He faces between 10 years to life in prison if convicted. Alasiri made his first appearance in court on Monday, and is scheduled to appear at an arraignment hearing Sept. 14.

Alasiri was on supervised release after being sentenced in 2009 to 16 years in federal prison. He had pleaded guilty  in December 2007 to one count of conspiracy to levy war against the United States. He founded Jami’yyat Ul-Islam Is-Shaheeh (JIS), a group that planned to attack “enemies of Islam or ‘infidels,’” according to court documents.

The radical organization conducted research and made plans to attack military bases and recruitment centers, synagogues, the Israeli consulate and other targets in Los Angeles, according to court documents. Members of the group robbed 10 gas stations in Orange, Fullerton, Torrance, Bellflower, Pico Rivera, Playa Vista, Walnut and Los Angeles between May 30, 2005 and July 5, 2005.

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2 pedestrians killed in Anaheim crash identified

Officials identified two men Sunday, Aug. 23, who were fatally struck by a BMW while crossing a street in Anaheim nine days earlier.

Girmay Girmay, 70, of Anaheim and Solomon Kedebe, 61, of Los Alamitos, on Friday, Aug. 14 were standing on a center divider along Lincoln Avenue near Aladdin Drive just before the crash, Anaheim Police Sgt. Steve Pena said. They waited for at least one vehicle to pass before trying to cross the street, but were hit by a silver BMW at about 9 p.m.

“It looks like the pedestrians didn’t see the driver, and the driver didn’t see the pedestrians because the other car was in the way,” Pena said.

Both men died before they could be taken to a hospital, Orange County Coroner’s officials said. Relatives and friends of the victims from the surrounding neighborhood gathered near the site of the crash as police conducted an investigation.

Residential parking is limited nearby, and many people who live in the area wind up crossing Lincoln to get to their homes, Pena said. He said jaywalking is not uncommon on that street.

The driver of the BMW coupe waited for police to arrive, Pena  said. Drugs or alcohol did not appear to have been factors in the crash, Anaheim Police Sgt. Shane Carringer said.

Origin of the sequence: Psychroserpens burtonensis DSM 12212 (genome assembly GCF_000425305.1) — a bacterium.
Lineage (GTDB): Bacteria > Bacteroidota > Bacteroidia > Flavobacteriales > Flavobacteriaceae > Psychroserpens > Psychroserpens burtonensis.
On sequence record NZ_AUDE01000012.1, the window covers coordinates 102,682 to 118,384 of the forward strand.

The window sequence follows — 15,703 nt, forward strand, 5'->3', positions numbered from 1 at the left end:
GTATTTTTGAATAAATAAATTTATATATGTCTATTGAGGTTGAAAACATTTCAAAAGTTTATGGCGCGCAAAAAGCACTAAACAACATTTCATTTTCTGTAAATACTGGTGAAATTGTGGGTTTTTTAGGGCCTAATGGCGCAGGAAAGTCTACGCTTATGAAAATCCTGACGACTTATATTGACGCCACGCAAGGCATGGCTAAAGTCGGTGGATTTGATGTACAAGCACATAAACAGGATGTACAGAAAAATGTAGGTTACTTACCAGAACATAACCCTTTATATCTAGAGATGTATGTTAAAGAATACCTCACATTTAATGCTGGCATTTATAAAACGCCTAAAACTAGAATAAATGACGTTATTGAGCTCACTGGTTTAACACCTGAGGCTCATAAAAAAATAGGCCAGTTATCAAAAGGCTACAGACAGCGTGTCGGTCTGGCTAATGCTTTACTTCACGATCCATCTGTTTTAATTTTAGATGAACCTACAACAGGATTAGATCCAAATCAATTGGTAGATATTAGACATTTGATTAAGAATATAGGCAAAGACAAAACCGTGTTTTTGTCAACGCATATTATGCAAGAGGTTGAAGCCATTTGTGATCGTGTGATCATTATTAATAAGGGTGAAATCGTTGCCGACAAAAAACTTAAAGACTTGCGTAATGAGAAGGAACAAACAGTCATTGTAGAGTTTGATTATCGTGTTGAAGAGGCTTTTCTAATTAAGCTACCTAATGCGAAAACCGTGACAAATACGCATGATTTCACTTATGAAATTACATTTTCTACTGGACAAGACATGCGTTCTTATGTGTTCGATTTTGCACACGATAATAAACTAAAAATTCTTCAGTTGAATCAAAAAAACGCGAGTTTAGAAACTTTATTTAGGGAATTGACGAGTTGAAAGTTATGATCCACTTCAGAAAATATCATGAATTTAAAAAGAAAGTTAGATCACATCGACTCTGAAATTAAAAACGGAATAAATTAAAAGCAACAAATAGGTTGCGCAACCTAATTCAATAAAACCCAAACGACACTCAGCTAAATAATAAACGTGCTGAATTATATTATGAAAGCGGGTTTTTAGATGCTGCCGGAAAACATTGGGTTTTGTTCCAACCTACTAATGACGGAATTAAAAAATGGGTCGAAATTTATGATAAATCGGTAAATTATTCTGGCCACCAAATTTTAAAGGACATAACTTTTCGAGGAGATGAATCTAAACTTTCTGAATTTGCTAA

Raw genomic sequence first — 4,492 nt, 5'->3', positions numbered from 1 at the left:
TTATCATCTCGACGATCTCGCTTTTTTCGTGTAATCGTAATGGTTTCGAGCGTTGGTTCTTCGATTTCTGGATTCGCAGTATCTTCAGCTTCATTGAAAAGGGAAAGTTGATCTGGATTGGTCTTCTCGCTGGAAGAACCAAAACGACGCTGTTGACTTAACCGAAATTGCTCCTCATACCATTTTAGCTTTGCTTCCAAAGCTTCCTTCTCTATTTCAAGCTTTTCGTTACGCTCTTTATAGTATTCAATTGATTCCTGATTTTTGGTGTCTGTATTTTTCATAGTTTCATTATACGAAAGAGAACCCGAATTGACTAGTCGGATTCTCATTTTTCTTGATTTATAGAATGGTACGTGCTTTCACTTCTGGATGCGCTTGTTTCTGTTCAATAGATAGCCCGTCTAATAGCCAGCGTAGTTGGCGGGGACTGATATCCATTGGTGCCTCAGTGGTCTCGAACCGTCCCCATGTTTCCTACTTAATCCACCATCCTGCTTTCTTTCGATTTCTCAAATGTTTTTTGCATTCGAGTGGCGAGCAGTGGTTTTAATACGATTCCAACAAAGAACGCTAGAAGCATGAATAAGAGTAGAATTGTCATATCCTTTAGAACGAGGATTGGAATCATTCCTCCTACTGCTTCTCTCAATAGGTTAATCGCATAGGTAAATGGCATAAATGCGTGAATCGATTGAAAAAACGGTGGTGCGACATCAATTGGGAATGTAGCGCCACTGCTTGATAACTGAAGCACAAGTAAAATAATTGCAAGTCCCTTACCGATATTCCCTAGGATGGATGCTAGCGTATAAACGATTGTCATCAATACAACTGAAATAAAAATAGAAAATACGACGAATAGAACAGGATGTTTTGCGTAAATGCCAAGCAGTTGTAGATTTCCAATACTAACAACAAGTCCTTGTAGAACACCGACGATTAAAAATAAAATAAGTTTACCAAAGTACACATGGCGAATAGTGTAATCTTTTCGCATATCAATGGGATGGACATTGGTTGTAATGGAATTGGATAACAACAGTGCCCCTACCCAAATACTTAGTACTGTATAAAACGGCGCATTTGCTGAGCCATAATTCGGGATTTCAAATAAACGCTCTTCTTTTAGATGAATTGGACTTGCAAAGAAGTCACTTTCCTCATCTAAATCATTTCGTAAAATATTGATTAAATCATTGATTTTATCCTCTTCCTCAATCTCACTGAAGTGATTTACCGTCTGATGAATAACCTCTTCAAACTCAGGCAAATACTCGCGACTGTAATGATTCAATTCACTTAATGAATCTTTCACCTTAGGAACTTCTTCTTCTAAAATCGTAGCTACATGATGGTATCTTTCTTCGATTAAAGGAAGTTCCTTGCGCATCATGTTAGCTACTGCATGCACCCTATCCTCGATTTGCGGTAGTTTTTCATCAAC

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Woman 8 months pregnant dies in Anaheim crash; baby survives

A pedestrian who was more than eight months pregnant was killed in a crash in Anaheim on Tuesday night, Aug. 11 and another woman was arrested on suspicion of driving while intoxicated.

The victim was walking on the sidewalk with her husband at about 7:36 p.m. when a Jeep jumped the curb on Katella Avenue, drove along the sidewalk for about 300 feet and struck her, police said. The jeep then crossed Bayless Street and crashed in front of a car wash.


A man in distress kneels and is comforted by bystanders following a crash on Katella Avenue near Bayless Street in Anaheim that left a pregnant 23-year-old Anaheim resident dead Tuesday, Aug. 11. The driver of the SUV involved in the collision suffered minor injuries and was arrested on suspicion of DUI. (Image taken from footage by Brentt Sporn, OnScene TV)

The woman’s husband attempted to perform CPR before she was taken to UC Irvine Medical Center, where she died, Anaheim Police Sgt. Shane Carringer said.

The 23-year-old Anaheim resident was in her eighth month of pregnancy, he said. The baby was hospitalized in a neonatal intensive care unit as of 10:45 p.m. The mother’s identity was not immediately released.

David Orozco told a videographer at the scene he was in the area when he heard a loud boom and saw an SUV speeding past. He rushed to the scene of the collision and saw a woman lying on the ground with injuries to her head.

“It looked like she wasn’t breathing anymore,” Orozco said. “The husband was checking the pulse, and when he did check, he screamed.”

The 40-year-old woman behind the wheel of the SUV suffered minor injuries and was hospitalized, Carringer said. Investigators believe she may have been under the influence of drugs or alcohol at the time of the crash. She was arrested and her booking was pending her release from medical treatment.


Police investigate at the scene of a crash on Katella Avenue near Bayless Street in Anaheim that left a pregnant 23-year-old woman dead Tuesday, Aug. 11. The driver of the SUV involved in the collision was arrested on suspicion of DUI. (Image taken from footage by Brentt Sporn, OnScene TV)

 

This is now a fatal traffic collision. An adult female pedestrian was killed in the collision.

— Anaheim PD (@AnaheimPD) August 12, 2020

OnScene.TV videographer Brentt Sporn contributed to this report.

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2 O.C. men sentenced to prison for scamming distressed homeowners during ’08 recession

SANTA ANA — Two Orange County men were sentenced Wednesday to five and 12 years in prison for their roles in a Santa Ana-based home loan modification scheme during the Great Recession in 2008.

Aminullah “David” Sarpas and Samuel Paul Bain started Santa Ana-based U.S. Homeowners Relief in late 2008 during the collapse of the housing industry that tipped the nation into a recession.

The company promised distressed homeowners relief on mortgage payments in exchange for advance fees ranging from $1,450 and $4,200, prosecutors said. The two falsely promised they had a 97% success rate lowering mortgage payments for clients, prosecutors said.

About 1,600 homeowners lost about $3.5 million in the scheme, prosecutors said. Many of the victims lost their homes.

Sarpas and Bain also co-owned Greenleaf Modify, Waypoint Law Group and American Lending Review.